Remember when Sydney's dams weren't filled to the brim?

Posted by barbara on March 3, 2012

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Back in 2004, the water level in the Cordeaux Dam (pictured here), one of a suite of dams including Cataract, Avon and Nepean, was a cause for concern, and water rationing was the flavour of the month throughout greater Sydney.

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Raining it might be in this family snap, but saving water - as in shower with a friend and obeying stringent restrictions on hosing gardens and cars - were in force.

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As the dam levels dwindled, the 'bare bones' of the deep sandstone gorges that attracted the attention of engineers are revealed.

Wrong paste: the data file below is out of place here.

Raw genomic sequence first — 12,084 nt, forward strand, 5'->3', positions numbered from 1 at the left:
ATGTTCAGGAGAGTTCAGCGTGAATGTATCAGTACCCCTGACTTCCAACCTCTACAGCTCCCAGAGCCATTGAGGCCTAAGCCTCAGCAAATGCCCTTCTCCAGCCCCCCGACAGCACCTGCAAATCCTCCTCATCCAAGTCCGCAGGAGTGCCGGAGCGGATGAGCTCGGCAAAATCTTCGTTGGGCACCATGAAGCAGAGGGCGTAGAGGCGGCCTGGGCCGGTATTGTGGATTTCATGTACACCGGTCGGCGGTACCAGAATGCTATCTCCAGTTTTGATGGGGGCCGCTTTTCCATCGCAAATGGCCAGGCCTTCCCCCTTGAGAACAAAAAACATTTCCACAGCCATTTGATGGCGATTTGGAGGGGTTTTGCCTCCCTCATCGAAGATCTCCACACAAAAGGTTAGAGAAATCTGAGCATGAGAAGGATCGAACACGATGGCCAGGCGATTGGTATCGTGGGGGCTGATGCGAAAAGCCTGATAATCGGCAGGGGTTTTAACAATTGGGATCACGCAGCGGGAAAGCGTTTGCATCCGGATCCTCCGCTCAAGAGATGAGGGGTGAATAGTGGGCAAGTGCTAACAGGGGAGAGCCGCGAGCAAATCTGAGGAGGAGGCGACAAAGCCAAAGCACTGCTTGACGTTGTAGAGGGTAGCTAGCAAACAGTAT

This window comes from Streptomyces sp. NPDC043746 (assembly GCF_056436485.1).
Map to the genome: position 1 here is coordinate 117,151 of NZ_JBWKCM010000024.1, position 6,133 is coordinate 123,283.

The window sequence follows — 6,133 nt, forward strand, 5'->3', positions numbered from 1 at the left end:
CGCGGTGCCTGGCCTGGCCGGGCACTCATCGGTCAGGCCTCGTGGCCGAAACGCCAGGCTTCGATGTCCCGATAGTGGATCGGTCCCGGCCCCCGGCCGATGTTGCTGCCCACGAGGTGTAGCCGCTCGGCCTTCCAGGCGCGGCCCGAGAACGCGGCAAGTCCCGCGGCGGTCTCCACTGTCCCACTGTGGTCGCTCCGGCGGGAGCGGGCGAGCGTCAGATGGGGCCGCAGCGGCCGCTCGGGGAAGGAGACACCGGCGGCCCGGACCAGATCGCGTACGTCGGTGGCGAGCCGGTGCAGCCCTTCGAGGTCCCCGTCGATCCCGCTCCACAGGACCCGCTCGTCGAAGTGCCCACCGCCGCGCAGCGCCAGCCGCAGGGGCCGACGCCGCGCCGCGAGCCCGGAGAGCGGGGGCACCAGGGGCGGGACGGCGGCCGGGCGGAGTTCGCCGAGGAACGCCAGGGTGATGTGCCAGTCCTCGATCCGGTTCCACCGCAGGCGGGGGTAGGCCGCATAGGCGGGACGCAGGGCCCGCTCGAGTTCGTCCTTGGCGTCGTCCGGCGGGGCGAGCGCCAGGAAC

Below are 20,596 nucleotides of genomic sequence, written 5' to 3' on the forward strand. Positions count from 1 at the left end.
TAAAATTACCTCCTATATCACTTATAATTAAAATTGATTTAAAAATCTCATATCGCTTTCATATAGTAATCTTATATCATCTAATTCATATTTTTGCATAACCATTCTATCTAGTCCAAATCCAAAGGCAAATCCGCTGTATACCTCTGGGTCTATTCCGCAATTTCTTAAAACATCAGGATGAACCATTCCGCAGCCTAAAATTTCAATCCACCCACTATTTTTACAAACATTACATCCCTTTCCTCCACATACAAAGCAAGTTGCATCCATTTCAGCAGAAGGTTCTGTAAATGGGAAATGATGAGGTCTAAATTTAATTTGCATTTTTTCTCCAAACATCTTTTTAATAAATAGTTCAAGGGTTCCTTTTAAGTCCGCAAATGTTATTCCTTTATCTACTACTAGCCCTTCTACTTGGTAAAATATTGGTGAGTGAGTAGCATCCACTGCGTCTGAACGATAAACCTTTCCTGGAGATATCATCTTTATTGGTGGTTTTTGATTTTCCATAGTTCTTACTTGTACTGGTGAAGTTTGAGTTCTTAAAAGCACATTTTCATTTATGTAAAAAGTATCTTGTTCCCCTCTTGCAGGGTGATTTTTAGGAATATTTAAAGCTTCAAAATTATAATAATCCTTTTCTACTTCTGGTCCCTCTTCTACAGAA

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The quaint architecture reflects the fact that the Cataract was the first dam constructed on the Upper Nepean River, way back in 1907, seven years before the First World War. At the time it was 'the largest engineering project ever undertaken in Australia and the fourth largest in the world'.

On 28 January 2010, just over a century later, the $1.896 billion Kurnell desalination plant came on line, providing water for an estimated 15% of Sydney and increasing Sydneysider's electricity bills.

In early March 2012, two years later, the desal plant output is halved as the Warragamba Dam spills for the first time in 14 years.

Water water everywhere, courtesy of a last gasp La Nina.

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